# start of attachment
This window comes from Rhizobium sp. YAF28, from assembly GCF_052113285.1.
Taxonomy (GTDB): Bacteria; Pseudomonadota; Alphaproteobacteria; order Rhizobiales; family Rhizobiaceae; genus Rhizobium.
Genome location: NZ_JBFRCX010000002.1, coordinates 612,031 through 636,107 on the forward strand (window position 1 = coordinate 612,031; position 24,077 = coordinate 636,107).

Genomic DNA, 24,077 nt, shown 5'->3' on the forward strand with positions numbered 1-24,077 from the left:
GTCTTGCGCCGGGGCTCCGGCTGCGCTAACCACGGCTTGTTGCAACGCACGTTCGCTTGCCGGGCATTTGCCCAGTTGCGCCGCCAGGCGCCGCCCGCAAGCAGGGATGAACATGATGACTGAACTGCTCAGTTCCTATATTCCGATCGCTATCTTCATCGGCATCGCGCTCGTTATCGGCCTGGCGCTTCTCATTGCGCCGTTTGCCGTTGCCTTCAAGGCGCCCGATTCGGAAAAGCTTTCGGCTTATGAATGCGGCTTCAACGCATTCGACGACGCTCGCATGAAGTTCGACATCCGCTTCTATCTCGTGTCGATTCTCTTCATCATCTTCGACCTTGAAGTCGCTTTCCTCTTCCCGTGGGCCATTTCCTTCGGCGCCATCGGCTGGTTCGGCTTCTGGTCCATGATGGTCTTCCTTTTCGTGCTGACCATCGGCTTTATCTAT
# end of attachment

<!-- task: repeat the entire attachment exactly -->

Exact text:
This window comes from Rhizobium sp. YAF28, from assembly GCF_052113285.1.
Taxonomy (GTDB): Bacteria; Pseudomonadota; Alphaproteobacteria; order Rhizobiales; family Rhizobiaceae; genus Rhizobium.
Genome location: NZ_JBFRCX010000002.1, coordinates 612,031 through 636,107 on the forward strand (window position 1 = coordinate 612,031; position 24,077 = coordinate 636,107).

Genomic DNA, 24,077 nt, shown 5'->3' on the forward strand with positions numbered 1-24,077 from the left:
GTCTTGCGCCGGGGCTCCGGCTGCGCTAACCACGGCTTGTTGCAACGCACGTTCGCTTGCCGGGCATTTGCCCAGTTGCGCCGCCAGGCGCCGCCCGCAAGCAGGGATGAACATGATGACTGAACTGCTCAGTTCCTATATTCCGATCGCTATCTTCATCGGCATCGCGCTCGTTATCGGCCTGGCGCTTCTCATTGCGCCGTTTGCCGTTGCCTTCAAGGCGCCCGATTCGGAAAAGCTTTCGGCTTATGAATGCGGCTTCAACGCATTCGACGACGCTCGCATGAAGTTCGACATCCGCTTCTATCTCGTGTCGATTCTCTTCATCATCTTCGACCTTGAAGTCGCTTTCCTCTTCCCGTGGGCCATTTCCTTCGGCGCCATCGGCTGGTTCGGCTTCTGGTCCATGATGGTCTTCCTTTTCGTGCTGACCATCGGCTTTATCTAT